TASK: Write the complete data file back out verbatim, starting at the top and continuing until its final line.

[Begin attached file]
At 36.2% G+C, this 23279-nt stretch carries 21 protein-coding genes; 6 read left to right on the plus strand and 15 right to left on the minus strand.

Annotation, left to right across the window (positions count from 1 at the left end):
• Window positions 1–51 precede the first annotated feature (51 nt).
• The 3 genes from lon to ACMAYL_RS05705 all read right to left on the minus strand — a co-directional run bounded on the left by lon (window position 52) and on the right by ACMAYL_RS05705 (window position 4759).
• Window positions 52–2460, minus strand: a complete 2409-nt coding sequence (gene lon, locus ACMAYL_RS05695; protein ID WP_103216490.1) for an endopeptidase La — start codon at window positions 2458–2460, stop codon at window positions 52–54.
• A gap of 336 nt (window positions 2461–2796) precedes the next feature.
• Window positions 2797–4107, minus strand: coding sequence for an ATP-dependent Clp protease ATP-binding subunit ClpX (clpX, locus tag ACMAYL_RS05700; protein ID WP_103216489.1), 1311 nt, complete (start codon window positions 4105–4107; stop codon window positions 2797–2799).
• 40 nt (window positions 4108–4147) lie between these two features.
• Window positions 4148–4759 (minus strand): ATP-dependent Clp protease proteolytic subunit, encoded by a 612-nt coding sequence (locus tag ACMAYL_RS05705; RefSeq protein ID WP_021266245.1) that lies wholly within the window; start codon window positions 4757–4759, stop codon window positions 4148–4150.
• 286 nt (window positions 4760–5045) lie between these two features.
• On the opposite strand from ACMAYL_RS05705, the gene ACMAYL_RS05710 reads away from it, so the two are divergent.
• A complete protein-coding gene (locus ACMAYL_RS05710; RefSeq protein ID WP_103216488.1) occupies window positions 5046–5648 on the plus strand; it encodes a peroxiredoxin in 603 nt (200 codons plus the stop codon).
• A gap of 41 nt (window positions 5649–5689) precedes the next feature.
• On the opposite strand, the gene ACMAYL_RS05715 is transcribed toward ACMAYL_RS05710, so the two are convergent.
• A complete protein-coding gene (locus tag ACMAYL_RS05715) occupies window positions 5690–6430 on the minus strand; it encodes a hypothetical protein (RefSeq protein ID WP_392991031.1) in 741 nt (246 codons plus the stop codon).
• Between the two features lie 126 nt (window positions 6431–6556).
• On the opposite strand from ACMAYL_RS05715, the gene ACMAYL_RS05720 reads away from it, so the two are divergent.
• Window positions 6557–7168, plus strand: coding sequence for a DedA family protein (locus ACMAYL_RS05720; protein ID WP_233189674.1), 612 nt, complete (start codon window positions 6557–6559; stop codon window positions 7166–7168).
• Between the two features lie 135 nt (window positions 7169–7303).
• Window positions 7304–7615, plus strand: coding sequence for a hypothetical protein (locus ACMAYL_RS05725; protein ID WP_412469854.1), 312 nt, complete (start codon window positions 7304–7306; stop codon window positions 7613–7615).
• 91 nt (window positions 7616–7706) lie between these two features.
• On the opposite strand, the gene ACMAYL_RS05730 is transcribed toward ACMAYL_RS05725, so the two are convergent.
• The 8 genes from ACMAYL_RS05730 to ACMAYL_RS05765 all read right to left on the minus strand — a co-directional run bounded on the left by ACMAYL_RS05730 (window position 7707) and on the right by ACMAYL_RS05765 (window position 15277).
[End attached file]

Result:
At 36.2% G+C, this 23279-nt stretch carries 21 protein-coding genes; 6 read left to right on the plus strand and 15 right to left on the minus strand.

Annotation, left to right across the window (positions count from 1 at the left end):
• Window positions 1–51 precede the first annotated feature (51 nt).
• The 3 genes from lon to ACMAYL_RS05705 all read right to left on the minus strand — a co-directional run bounded on the left by lon (window position 52) and on the right by ACMAYL_RS05705 (window position 4759).
• Window positions 52–2460, minus strand: a complete 2409-nt coding sequence (gene lon, locus ACMAYL_RS05695; protein ID WP_103216490.1) for an endopeptidase La — start codon at window positions 2458–2460, stop codon at window positions 52–54.
• A gap of 336 nt (window positions 2461–2796) precedes the next feature.
• Window positions 2797–4107, minus strand: coding sequence for an ATP-dependent Clp protease ATP-binding subunit ClpX (clpX, locus tag ACMAYL_RS05700; protein ID WP_103216489.1), 1311 nt, complete (start codon window positions 4105–4107; stop codon window positions 2797–2799).
• 40 nt (window positions 4108–4147) lie between these two features.
• Window positions 4148–4759 (minus strand): ATP-dependent Clp protease proteolytic subunit, encoded by a 612-nt coding sequence (locus tag ACMAYL_RS05705; RefSeq protein ID WP_021266245.1) that lies wholly within the window; start codon window positions 4757–4759, stop codon window positions 4148–4150.
• 286 nt (window positions 4760–5045) lie between these two features.
• On the opposite strand from ACMAYL_RS05705, the gene ACMAYL_RS05710 reads away from it, so the two are divergent.
• A complete protein-coding gene (locus ACMAYL_RS05710; RefSeq protein ID WP_103216488.1) occupies window positions 5046–5648 on the plus strand; it encodes a peroxiredoxin in 603 nt (200 codons plus the stop codon).
• A gap of 41 nt (window positions 5649–5689) precedes the next feature.
• On the opposite strand, the gene ACMAYL_RS05715 is transcribed toward ACMAYL_RS05710, so the two are convergent.
• A complete protein-coding gene (locus tag ACMAYL_RS05715) occupies window positions 5690–6430 on the minus strand; it encodes a hypothetical protein (RefSeq protein ID WP_392991031.1) in 741 nt (246 codons plus the stop codon).
• Between the two features lie 126 nt (window positions 6431–6556).
• On the opposite strand from ACMAYL_RS05715, the gene ACMAYL_RS05720 reads away from it, so the two are divergent.
• Window positions 6557–7168, plus strand: coding sequence for a DedA family protein (locus ACMAYL_RS05720; protein ID WP_233189674.1), 612 nt, complete (start codon window positions 6557–6559; stop codon window positions 7166–7168).
• Between the two features lie 135 nt (window positions 7169–7303).
• Window positions 7304–7615, plus strand: coding sequence for a hypothetical protein (locus ACMAYL_RS05725; protein ID WP_412469854.1), 312 nt, complete (start codon window positions 7304–7306; stop codon window positions 7613–7615).
• 91 nt (window positions 7616–7706) lie between these two features.
• On the opposite strand, the gene ACMAYL_RS05730 is transcribed toward ACMAYL_RS05725, so the two are convergent.
• The 8 genes from ACMAYL_RS05730 to ACMAYL_RS05765 all read right to left on the minus strand — a co-directional run bounded on the left by ACMAYL_RS05730 (window position 7707) and on the right by ACMAYL_RS05765 (window position 15277).